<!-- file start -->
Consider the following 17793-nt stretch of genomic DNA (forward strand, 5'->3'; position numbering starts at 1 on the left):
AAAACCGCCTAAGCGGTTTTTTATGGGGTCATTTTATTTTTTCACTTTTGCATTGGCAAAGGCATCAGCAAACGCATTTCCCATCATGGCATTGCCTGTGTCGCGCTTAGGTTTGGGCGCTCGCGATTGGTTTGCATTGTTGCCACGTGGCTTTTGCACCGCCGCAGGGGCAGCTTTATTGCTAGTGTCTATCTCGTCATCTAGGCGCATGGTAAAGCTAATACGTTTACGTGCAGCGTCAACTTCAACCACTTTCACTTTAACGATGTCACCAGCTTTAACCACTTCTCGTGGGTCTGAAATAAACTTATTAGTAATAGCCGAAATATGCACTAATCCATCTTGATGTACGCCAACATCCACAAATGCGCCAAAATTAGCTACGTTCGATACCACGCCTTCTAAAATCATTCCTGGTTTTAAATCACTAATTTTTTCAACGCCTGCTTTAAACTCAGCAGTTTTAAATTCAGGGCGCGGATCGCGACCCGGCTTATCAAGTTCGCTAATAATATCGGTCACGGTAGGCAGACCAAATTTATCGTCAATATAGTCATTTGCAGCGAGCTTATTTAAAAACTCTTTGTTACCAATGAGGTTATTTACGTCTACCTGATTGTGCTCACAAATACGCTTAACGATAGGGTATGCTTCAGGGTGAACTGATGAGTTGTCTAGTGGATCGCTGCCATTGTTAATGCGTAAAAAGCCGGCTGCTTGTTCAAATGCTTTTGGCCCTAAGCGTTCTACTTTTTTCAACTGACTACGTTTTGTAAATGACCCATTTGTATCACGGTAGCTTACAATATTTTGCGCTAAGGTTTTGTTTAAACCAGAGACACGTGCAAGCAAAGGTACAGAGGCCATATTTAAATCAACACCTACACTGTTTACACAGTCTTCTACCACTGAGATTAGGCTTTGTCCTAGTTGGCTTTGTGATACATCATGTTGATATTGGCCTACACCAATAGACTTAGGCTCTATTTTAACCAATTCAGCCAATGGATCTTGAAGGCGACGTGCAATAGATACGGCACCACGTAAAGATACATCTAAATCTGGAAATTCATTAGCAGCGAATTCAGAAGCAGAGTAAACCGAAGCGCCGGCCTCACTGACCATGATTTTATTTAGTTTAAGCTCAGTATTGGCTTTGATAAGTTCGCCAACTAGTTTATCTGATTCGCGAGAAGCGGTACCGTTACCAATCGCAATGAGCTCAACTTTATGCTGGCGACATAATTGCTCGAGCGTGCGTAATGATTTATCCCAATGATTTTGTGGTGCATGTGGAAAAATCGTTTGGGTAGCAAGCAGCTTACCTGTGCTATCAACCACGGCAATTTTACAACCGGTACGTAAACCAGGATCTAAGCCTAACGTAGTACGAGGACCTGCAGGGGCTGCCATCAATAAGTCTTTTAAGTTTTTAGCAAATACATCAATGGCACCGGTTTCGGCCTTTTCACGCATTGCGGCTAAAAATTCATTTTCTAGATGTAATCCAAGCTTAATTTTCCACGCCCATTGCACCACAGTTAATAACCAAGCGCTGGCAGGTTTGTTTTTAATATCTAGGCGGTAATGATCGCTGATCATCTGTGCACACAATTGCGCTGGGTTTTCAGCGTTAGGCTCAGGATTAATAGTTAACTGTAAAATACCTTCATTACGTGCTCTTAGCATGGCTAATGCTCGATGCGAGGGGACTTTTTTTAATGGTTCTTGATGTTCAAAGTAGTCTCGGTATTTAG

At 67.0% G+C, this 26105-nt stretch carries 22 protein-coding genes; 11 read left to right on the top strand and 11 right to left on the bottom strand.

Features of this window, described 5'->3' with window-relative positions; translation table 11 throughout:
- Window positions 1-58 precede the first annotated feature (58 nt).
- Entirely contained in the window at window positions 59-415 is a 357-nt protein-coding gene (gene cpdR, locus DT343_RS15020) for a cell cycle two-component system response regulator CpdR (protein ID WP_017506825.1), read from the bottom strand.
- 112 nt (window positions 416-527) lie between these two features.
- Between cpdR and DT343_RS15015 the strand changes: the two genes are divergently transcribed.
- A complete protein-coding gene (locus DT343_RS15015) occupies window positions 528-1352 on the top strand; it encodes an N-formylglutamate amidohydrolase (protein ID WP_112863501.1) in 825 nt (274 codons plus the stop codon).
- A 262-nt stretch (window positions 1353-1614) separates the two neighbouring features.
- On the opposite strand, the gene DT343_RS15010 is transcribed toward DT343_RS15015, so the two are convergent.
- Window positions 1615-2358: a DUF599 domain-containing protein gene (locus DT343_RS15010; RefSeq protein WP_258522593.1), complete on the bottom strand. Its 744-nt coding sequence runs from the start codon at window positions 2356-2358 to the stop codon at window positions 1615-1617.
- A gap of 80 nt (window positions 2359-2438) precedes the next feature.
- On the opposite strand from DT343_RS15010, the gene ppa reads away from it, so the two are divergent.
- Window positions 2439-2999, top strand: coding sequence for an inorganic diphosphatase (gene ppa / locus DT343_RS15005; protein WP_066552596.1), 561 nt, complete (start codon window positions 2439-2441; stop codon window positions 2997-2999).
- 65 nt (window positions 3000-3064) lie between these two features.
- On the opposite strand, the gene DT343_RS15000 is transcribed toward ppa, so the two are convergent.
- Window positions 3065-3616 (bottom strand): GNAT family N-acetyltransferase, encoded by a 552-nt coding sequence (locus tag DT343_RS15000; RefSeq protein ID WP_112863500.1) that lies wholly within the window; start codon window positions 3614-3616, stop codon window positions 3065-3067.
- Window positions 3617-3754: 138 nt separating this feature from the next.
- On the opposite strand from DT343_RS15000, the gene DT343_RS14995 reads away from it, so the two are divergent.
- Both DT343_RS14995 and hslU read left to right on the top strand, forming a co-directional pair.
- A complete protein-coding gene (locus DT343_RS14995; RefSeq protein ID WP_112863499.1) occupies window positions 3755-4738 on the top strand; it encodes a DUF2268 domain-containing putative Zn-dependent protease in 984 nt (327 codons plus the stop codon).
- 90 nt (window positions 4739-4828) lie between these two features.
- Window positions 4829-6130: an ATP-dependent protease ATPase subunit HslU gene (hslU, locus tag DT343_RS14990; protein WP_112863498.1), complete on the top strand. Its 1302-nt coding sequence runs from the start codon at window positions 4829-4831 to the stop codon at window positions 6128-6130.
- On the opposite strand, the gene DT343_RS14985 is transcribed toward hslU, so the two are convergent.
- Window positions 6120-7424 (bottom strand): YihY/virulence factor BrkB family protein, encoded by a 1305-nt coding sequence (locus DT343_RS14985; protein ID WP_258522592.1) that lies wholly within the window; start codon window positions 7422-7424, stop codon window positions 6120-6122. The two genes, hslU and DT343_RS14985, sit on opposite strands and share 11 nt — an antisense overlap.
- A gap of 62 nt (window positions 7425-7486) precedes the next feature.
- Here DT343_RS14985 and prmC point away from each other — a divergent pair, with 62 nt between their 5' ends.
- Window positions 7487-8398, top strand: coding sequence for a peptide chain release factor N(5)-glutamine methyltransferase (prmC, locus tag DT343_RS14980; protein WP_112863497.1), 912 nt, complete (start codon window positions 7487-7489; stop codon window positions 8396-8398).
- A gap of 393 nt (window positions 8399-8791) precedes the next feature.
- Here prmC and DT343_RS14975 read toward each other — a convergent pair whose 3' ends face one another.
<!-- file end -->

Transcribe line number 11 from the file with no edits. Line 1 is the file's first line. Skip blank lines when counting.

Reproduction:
- On the opposite strand, the gene DT343_RS15010 is transcribed toward DT343_RS15015, so the two are convergent.